Our friendly and knowledgeable staff are there to keep the Fimbel Lab running smoothly and help all users. While they do their best to mentor you on how to accomplish your goals, the Fimbel Lab is not a production shop. Some ideas may take a substantial time commitment on the designer’s part to learn how to turn them into tangible reality. We will work with you to realize your ideas.
Please understand that the staff have different levels of expertise on the equipment, and that there may be times when no one is immediately available to help. Failure to follow the instructions of the staff may result in disciplinary consequences.
The most important thing is to tell a worker so they can fix it and alert other users about the status of the tool. Try not to break things, Make sure you’re using common sense in everything that you do. Be aware of your surroundings. And if you break something, it’s okay.
Safety is the first and most important goal of the Fimbel Lab, which, by its very nature, contains sharp tools and powerful equipment, as well as sources of heat that can lead to burns and potentially harmful fumes. Safety precautions include a fume hood, spray booth and appropriate ventilation for use of chemicals. Training is required for all equipment and some requires supervision. Check the Reservations and Events page for more information.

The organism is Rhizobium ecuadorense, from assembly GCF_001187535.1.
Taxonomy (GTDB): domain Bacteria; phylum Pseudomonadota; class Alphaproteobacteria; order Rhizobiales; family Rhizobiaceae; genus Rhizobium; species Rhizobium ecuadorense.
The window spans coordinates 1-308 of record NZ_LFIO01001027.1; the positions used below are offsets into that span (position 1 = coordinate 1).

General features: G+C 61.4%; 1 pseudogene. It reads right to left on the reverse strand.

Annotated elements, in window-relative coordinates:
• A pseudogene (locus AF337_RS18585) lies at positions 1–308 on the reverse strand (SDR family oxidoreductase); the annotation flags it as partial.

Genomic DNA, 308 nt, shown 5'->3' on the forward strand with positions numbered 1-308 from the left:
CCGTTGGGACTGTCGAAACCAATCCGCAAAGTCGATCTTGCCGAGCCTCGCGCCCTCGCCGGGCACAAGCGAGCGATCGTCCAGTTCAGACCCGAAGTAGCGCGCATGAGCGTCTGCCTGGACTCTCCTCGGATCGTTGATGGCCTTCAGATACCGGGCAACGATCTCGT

As a community space, we ask that everyone to use common sense and courtesy to keep it safe. This includes cleaning up after yourself, putting tools away properly and alerting staff to anything unusual. Accidents are more likely to happen when people are tired, rushing or using the wrong tool. Plan ahead and ask for help.
In addition to workshops, which generally offer short introductions to different technology, we offer a few classes every semester taught entirely in the space. These can be found in our email list and on the Reservations and Events page. You may want to consider CUSP 208: Fundamentals of Maker Culture, which we strongly encourage for anyone who interested in becoming a student maker consultant.
Typically, in order to assist with a class or department project, you must either be a student maker consultant or have been elected by a faculty or staff member. Email firstname.lastname@example.org if you are a frequent user and interested in becoming an authorized supervisor.
Faculty and Staff
As soon as you know you are interested in teaching in the space, email email@example.com. We will follow up with questions about your proposed use, and can help develop or modify it, if appropriate. We prioritize classes that have few prerequisites, attract students from across the disciplines and cannot be taught elsewhere on campus.
Keep in mind: courses taught in the Fimbel Lab often have associated costs. Flexibility in selecting the course meeting time may be necessary. All faculty members teaching in the space must meet together before the semester begins in order to establish expectations.